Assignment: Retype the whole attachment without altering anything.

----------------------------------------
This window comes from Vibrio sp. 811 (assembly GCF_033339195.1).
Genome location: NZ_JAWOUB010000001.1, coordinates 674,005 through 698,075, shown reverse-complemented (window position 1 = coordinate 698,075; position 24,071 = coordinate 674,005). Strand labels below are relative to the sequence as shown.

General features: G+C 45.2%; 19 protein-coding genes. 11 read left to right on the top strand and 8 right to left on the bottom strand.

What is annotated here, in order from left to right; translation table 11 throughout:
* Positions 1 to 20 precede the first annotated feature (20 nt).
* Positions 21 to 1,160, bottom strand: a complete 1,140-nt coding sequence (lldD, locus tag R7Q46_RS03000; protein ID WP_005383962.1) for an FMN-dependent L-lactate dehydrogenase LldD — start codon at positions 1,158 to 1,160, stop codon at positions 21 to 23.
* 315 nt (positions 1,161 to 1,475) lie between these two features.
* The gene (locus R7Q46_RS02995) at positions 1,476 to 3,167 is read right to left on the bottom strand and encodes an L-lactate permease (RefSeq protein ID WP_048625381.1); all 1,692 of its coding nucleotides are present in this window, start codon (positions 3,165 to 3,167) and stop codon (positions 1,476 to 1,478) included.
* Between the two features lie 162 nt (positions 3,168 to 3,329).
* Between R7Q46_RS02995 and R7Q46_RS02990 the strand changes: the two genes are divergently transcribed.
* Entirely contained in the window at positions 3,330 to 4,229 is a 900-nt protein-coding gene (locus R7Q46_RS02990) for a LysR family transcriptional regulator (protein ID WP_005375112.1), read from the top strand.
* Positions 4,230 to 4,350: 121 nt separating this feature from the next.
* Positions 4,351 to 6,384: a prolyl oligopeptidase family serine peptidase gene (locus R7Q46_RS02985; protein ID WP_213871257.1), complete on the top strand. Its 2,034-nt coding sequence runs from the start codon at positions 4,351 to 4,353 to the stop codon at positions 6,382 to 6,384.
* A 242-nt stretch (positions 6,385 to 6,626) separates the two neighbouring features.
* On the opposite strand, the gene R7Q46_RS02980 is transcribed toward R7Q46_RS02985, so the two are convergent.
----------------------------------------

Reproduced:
This window comes from Vibrio sp. 811 (assembly GCF_033339195.1).
Genome location: NZ_JAWOUB010000001.1, coordinates 674,005 through 698,075, shown reverse-complemented (window position 1 = coordinate 698,075; position 24,071 = coordinate 674,005). Strand labels below are relative to the sequence as shown.

General features: G+C 45.2%; 19 protein-coding genes. 11 read left to right on the top strand and 8 right to left on the bottom strand.

What is annotated here, in order from left to right; translation table 11 throughout:
* Positions 1 to 20 precede the first annotated feature (20 nt).
* Positions 21 to 1,160, bottom strand: a complete 1,140-nt coding sequence (lldD, locus tag R7Q46_RS03000; protein ID WP_005383962.1) for an FMN-dependent L-lactate dehydrogenase LldD — start codon at positions 1,158 to 1,160, stop codon at positions 21 to 23.
* 315 nt (positions 1,161 to 1,475) lie between these two features.
* The gene (locus R7Q46_RS02995) at positions 1,476 to 3,167 is read right to left on the bottom strand and encodes an L-lactate permease (RefSeq protein ID WP_048625381.1); all 1,692 of its coding nucleotides are present in this window, start codon (positions 3,165 to 3,167) and stop codon (positions 1,476 to 1,478) included.
* Between the two features lie 162 nt (positions 3,168 to 3,329).
* Between R7Q46_RS02995 and R7Q46_RS02990 the strand changes: the two genes are divergently transcribed.
* Entirely contained in the window at positions 3,330 to 4,229 is a 900-nt protein-coding gene (locus R7Q46_RS02990) for a LysR family transcriptional regulator (protein ID WP_005375112.1), read from the top strand.
* Positions 4,230 to 4,350: 121 nt separating this feature from the next.
* Positions 4,351 to 6,384: a prolyl oligopeptidase family serine peptidase gene (locus R7Q46_RS02985; protein ID WP_213871257.1), complete on the top strand. Its 2,034-nt coding sequence runs from the start codon at positions 4,351 to 4,353 to the stop codon at positions 6,382 to 6,384.
* A 242-nt stretch (positions 6,385 to 6,626) separates the two neighbouring features.
* On the opposite strand, the gene R7Q46_RS02980 is transcribed toward R7Q46_RS02985, so the two are convergent.